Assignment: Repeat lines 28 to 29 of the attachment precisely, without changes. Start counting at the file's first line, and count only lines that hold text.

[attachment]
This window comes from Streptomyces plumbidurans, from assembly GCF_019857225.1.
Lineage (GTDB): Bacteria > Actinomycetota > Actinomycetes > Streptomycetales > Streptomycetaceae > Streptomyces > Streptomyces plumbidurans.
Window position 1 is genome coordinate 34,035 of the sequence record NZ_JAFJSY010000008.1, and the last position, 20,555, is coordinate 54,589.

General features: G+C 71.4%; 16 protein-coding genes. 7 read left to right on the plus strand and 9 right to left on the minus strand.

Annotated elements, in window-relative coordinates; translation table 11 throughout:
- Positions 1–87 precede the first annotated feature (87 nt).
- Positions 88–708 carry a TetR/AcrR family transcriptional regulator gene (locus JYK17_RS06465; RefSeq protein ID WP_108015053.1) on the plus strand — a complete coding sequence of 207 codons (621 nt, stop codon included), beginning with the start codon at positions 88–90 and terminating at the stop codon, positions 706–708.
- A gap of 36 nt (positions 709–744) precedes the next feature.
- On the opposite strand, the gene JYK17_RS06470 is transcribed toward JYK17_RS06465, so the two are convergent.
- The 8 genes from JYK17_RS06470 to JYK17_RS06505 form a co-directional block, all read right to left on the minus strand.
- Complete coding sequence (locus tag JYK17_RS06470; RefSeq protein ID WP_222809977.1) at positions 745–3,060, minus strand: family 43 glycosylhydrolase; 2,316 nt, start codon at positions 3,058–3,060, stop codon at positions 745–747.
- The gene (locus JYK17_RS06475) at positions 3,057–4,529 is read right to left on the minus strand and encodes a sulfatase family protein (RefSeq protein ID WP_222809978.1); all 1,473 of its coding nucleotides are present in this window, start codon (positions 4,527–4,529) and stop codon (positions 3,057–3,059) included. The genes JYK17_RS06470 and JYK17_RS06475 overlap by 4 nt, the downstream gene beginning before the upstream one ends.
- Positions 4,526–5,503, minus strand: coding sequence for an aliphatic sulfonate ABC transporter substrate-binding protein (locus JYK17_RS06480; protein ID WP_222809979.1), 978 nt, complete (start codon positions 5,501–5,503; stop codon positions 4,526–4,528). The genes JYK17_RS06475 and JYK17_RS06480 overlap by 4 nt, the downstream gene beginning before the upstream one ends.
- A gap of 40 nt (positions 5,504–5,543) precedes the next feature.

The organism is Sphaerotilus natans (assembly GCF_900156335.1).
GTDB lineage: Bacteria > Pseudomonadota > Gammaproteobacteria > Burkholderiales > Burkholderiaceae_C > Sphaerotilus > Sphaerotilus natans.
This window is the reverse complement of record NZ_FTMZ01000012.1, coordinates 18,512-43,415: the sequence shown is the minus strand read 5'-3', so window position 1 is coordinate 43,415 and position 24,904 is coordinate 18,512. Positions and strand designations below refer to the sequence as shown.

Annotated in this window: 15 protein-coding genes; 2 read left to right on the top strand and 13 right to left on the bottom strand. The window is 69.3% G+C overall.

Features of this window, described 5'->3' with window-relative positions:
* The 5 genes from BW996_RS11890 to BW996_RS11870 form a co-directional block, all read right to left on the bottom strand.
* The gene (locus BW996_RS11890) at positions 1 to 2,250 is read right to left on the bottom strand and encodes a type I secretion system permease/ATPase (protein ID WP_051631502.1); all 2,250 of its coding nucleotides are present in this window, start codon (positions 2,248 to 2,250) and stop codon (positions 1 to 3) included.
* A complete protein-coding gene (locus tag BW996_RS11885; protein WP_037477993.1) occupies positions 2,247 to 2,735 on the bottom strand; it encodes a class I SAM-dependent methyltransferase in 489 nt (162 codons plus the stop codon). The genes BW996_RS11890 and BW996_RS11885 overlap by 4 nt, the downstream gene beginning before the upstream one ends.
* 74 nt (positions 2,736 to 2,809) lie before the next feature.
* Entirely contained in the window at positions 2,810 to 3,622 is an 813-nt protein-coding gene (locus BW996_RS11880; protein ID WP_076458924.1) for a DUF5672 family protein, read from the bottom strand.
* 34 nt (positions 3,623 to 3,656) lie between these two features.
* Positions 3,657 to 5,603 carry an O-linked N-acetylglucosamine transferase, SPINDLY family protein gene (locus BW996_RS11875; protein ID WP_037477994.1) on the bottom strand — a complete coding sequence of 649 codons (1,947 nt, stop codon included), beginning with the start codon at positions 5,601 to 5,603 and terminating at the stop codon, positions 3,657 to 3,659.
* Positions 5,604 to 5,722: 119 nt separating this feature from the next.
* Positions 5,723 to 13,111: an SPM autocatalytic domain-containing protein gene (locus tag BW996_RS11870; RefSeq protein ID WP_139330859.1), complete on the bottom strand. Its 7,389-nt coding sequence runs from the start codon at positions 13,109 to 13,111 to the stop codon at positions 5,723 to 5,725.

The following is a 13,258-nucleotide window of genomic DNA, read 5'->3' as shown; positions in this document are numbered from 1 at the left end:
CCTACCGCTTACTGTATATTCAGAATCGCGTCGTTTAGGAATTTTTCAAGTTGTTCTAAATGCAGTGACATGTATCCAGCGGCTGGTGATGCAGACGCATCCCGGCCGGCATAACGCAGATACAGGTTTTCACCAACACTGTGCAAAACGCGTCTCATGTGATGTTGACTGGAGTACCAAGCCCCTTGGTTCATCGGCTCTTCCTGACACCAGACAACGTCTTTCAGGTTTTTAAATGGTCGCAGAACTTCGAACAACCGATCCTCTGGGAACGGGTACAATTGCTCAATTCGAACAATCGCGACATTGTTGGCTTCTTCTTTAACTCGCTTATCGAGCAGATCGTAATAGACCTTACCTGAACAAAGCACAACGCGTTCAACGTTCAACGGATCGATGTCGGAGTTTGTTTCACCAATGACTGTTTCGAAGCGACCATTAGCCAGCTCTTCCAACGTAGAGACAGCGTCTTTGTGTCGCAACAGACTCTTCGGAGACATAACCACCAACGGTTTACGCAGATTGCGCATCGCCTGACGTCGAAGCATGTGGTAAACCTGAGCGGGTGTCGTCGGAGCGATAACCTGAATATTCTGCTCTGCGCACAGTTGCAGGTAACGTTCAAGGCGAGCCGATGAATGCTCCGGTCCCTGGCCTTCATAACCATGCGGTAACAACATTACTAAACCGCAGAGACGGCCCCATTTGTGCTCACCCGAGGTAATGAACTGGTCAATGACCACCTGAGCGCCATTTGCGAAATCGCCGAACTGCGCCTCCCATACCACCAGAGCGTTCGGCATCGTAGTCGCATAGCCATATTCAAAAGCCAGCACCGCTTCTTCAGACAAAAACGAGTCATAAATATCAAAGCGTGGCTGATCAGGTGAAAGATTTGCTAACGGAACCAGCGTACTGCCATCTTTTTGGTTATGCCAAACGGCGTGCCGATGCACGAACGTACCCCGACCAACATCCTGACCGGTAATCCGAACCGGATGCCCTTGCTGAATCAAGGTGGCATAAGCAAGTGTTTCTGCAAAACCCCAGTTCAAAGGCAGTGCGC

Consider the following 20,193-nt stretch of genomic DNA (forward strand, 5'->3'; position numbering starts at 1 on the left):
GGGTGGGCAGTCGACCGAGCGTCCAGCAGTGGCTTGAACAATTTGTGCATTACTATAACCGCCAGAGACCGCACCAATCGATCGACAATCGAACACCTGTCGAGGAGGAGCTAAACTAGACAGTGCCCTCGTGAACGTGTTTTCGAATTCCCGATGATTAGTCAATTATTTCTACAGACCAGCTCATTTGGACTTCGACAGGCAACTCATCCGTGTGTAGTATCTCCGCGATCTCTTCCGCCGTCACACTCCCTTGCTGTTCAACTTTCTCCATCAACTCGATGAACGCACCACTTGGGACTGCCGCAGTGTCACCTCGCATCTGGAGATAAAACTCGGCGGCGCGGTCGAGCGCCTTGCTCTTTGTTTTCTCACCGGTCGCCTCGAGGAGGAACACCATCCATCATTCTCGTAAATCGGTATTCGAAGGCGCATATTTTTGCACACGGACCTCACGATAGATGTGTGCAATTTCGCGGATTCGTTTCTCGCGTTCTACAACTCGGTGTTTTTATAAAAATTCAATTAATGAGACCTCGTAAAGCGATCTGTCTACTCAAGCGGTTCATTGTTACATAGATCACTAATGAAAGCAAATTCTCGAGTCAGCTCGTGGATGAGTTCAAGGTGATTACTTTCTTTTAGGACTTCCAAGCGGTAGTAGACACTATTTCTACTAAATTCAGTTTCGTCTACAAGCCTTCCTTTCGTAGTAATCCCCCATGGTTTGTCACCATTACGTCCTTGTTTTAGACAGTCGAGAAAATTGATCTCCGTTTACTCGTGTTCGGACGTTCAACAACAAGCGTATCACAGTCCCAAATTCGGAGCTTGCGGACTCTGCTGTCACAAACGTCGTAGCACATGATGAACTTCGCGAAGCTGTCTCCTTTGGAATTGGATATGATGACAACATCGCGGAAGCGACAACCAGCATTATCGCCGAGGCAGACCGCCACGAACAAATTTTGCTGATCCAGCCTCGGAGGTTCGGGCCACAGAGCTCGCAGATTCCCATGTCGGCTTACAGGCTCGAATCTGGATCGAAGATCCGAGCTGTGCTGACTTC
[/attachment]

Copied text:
* Positions 5,723 to 13,111: an SPM autocatalytic domain-containing protein gene (locus tag BW996_RS11870; RefSeq protein ID WP_139330859.1), complete on the bottom strand. Its 7,389-nt coding sequence runs from the start codon at positions 13,109 to 13,111 to the stop codon at positions 5,723 to 5,725.

The following is a 13,258-nucleotide window of genomic DNA, read 5'->3' as shown; positions in this document are numbered from 1 at the left end: